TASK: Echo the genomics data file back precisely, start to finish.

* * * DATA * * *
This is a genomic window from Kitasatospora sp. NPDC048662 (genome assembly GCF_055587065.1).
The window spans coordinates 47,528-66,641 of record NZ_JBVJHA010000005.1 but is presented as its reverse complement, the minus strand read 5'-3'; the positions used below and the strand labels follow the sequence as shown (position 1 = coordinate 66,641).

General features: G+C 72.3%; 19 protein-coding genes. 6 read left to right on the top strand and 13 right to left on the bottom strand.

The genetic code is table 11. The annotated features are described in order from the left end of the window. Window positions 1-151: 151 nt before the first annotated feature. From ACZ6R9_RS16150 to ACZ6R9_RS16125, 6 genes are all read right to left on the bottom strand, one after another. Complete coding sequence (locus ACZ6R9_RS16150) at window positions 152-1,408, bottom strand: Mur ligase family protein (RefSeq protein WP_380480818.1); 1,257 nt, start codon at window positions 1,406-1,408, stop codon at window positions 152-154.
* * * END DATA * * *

This is a genomic window from Kitasatospora sp. NPDC048662 (genome assembly GCF_055587065.1).
The window spans coordinates 47,528-66,641 of record NZ_JBVJHA010000005.1 but is presented as its reverse complement, the minus strand read 5'-3'; the positions used below and the strand labels follow the sequence as shown (position 1 = coordinate 66,641).

General features: G+C 72.3%; 19 protein-coding genes. 6 read left to right on the top strand and 13 right to left on the bottom strand.

The genetic code is table 11. The annotated features are described in order from the left end of the window. Window positions 1-151: 151 nt before the first annotated feature. From ACZ6R9_RS16150 to ACZ6R9_RS16125, 6 genes are all read right to left on the bottom strand, one after another. Complete coding sequence (locus ACZ6R9_RS16150) at window positions 152-1,408, bottom strand: Mur ligase family protein (RefSeq protein WP_380480818.1); 1,257 nt, start codon at window positions 1,406-1,408, stop codon at window positions 152-154.